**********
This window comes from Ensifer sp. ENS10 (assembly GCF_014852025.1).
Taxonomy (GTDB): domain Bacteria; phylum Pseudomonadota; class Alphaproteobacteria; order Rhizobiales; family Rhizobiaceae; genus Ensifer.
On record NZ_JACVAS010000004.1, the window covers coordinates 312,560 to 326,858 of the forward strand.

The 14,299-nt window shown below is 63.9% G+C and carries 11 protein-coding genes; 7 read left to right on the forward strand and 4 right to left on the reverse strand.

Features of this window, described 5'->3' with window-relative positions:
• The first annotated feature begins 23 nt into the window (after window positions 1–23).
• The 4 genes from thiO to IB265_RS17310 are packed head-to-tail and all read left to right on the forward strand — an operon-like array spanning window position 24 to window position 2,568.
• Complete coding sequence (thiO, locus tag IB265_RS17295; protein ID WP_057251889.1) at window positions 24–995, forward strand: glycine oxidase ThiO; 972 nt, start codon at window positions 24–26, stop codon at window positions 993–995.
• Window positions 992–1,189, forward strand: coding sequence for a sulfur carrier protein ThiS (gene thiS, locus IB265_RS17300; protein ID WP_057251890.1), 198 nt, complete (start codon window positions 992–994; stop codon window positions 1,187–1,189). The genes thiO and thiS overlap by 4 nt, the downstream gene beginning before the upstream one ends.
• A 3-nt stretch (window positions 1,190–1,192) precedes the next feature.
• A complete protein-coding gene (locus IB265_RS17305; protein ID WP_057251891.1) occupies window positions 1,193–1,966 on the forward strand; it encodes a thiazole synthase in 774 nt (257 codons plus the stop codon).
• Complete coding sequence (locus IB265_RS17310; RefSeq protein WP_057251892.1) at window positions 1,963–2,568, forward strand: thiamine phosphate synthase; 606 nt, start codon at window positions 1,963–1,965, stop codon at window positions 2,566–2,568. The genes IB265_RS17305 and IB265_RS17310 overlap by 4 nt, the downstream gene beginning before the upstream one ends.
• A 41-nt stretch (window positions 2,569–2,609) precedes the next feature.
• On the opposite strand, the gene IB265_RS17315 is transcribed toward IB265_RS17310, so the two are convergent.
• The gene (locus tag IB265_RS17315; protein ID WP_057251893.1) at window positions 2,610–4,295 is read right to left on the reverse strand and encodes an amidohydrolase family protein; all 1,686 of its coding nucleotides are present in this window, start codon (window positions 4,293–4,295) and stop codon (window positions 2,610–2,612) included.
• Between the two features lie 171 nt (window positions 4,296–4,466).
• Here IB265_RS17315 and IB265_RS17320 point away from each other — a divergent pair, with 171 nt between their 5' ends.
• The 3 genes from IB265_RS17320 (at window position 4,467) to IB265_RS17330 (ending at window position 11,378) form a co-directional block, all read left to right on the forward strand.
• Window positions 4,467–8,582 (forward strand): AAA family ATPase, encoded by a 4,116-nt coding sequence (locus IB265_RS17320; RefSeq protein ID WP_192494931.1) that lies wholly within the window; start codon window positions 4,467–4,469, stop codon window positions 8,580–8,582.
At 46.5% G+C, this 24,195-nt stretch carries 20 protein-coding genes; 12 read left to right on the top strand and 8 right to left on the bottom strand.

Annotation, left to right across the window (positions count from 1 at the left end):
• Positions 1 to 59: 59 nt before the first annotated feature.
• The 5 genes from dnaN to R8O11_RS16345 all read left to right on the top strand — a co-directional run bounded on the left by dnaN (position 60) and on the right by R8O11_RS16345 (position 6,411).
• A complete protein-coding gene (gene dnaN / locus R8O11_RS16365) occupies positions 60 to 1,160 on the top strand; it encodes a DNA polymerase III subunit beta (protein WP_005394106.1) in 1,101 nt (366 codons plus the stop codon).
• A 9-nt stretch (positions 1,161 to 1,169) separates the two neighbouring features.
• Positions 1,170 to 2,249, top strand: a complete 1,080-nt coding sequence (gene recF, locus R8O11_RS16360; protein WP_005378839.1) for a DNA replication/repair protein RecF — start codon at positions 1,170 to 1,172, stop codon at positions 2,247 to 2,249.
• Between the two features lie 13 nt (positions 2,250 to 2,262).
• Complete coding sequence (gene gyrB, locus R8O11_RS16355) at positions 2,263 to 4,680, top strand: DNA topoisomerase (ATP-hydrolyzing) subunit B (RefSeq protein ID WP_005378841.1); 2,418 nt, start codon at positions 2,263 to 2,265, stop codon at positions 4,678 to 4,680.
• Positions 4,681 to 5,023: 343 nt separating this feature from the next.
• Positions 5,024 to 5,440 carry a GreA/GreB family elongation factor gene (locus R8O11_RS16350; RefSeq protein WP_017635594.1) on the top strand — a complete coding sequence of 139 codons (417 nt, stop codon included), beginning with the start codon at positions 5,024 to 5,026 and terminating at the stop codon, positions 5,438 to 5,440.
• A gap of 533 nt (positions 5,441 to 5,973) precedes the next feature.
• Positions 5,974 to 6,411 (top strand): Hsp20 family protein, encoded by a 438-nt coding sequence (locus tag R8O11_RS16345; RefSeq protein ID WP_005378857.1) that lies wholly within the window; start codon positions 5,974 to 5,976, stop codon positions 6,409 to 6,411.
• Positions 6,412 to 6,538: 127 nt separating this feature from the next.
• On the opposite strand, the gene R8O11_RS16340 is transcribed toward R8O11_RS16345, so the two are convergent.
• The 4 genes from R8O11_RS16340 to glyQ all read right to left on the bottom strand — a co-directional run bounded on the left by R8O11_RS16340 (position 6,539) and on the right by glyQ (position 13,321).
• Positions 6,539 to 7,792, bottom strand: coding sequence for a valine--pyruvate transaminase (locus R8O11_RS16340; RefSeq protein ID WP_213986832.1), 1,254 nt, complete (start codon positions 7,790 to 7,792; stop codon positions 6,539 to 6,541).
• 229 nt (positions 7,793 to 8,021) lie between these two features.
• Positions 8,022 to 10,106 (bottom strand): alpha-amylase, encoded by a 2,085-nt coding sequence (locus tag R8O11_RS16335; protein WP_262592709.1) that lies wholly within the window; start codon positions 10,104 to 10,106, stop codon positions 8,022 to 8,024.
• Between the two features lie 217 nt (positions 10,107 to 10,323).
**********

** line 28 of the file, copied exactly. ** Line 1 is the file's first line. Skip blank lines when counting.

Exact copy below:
• Complete coding sequence (gene gyrB, locus R8O11_RS16355) at positions 2,263 to 4,680, top strand: DNA topoisomerase (ATP-hydrolyzing) subunit B (RefSeq protein ID WP_005378841.1); 2,418 nt, start codon at positions 2,263 to 2,265, stop codon at positions 4,678 to 4,680.